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Posts Tagged ‘scaffolding

Another concept I teach future faculty is scaffolding.

Cognitive scaffolding is similar to the supporting structures outside a building that you take down when it is no longer needed.

Cognitive scaffolding might take the form of instructions, questions, or prompts. These can be verbal or written, just-in-case or just-in-time.

We have a recent social scaffold that might be used to as a bridge (another scaffold) to understanding cognitive scaffolding. In the face of COVID-19, we have social distancing, i.e., encouraging people to stand or sit a safe distance apart to reduce infection.

Signs: Scaffolding or crutch?

In Singapore, these take the form of lines, dots, or boxes on the ground where people queue, or signs on seats at eateries or libraries to sit farther apart (see photo above). These simple visual tools are scaffolds to guide human behaviour.

But there is a thin line between a scaffold and a crutch. I have noticed that many people do not internalise the need to stay apart in the absence of such scaffolds. For example, they do not do this at bus queues.

When people only seem to change their behaviours in the presence of the scaffolds, those devices are actually crutches. Those people have not learnt because when the crutches are removed, they fall back to old behaviours and show no evidence of learning.

So how might we prevent scaffolds from turning into crutches? I say we periodically and strategically remove them based on our knowledge of content, students, and pedagogy.

It is easier to simply leave the scaffolding in place. But like how the scaffolding outside a building makes it ugly, cognitive scaffolding hides the ugly truth — students have not learnt anything because they have not been challenged to walk on their own.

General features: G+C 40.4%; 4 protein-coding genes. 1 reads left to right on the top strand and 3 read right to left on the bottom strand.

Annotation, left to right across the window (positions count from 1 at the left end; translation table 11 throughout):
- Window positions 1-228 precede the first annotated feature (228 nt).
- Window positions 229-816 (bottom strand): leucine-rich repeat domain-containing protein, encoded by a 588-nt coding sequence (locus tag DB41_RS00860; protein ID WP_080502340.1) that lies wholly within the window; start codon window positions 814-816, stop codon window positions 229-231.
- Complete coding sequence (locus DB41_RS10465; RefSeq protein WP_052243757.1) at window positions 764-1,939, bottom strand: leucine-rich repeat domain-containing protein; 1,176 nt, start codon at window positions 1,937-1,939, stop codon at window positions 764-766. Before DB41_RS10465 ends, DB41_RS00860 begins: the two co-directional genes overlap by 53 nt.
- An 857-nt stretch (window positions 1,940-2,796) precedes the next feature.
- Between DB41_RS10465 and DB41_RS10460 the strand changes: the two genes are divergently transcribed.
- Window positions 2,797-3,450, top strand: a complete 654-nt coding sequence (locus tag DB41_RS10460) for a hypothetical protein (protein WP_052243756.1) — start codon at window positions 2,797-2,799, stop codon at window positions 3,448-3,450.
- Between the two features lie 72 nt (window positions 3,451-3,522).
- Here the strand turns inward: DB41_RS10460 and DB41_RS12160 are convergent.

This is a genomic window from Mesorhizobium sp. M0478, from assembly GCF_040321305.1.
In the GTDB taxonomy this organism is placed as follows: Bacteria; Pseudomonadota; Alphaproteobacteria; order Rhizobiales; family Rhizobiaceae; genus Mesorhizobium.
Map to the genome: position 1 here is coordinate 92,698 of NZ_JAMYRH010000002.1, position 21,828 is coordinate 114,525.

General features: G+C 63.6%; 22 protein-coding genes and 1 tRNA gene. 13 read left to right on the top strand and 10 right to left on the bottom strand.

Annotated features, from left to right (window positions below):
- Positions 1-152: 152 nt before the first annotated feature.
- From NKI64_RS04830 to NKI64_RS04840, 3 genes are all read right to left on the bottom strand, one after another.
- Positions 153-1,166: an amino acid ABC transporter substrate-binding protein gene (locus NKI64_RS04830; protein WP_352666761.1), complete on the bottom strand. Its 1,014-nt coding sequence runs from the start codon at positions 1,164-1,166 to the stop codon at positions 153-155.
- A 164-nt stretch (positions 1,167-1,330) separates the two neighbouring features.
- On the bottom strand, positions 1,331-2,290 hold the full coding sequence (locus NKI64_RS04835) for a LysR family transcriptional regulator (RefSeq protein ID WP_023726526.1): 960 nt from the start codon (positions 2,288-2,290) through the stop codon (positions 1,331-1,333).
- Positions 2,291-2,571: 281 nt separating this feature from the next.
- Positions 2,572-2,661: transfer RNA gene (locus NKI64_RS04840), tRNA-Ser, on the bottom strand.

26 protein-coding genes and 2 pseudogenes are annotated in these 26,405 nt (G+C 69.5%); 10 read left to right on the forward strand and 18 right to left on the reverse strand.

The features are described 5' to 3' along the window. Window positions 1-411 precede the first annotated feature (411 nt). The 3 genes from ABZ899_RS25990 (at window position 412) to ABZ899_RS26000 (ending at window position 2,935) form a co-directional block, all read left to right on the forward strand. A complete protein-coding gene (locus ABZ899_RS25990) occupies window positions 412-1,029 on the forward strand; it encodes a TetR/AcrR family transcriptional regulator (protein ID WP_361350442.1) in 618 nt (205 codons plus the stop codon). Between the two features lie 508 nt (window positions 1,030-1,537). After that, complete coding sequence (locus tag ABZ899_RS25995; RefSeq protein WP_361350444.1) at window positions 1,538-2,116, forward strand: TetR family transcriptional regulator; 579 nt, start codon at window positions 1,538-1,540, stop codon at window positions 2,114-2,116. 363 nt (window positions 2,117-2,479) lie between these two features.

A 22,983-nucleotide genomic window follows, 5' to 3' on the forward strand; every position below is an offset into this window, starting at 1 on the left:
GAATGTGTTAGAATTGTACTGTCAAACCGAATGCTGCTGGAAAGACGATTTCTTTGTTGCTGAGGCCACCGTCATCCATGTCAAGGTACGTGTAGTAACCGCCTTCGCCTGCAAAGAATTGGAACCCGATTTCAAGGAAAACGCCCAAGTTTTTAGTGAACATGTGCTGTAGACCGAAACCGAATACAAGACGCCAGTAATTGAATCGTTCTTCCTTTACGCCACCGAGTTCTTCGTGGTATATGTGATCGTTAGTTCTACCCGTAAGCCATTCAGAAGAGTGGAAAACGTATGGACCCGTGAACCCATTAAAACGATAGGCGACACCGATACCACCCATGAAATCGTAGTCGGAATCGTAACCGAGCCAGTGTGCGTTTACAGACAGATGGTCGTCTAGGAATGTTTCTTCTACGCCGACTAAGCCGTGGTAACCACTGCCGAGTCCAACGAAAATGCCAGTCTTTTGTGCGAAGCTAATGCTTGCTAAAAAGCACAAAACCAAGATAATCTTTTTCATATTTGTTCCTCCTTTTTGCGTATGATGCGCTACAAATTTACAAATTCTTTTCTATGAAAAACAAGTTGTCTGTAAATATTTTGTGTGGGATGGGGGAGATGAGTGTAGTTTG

Almost a week ago, I wrote about my plan to embed audio scaffolds for an asynchronous online portion of my class.

Embedded audio in Google Slides.

I created four sections that relied on this simple strategy to provide what an oldish-school distance educator might call telepresence or social presence.

To test its feasibility, I did two main things.

First, I wanted to simulate the use of a wireless hotspot where bandwidth might be an issue. So I visited my resources from two Wireless@SGx hotspots — one was at a library and the other a fast food joint. The audio loaded after a two or three second wait. This was acceptable.

Second, I visited the same resources on a phone. While Google Sites does a great job with responsive web design, I was not sure if the audio in embedded Google Slides would work seamlessly. I discovered that

  • desktop and mobile browsers do not play the embedded audio by default depending on the user’s security settings
  • users need to manually play the audio on mobiles despite my design to let it play by automatically
  • the default slide selection does not work as expected

The last point needs explaining. Sometimes I use the same slide deck across different pages, e.g., slide 1 for web page 1 and slide 2 onwards for web page 2. I set slide 2 to load and play audio automatically in web page 2. However, while this works on a desktop, it does not always work on a mobile browser.

My conclusion: Advise my learners to use a laptop or desktop computer. The experience is optimised for the larger screen and a less shackled web browser.

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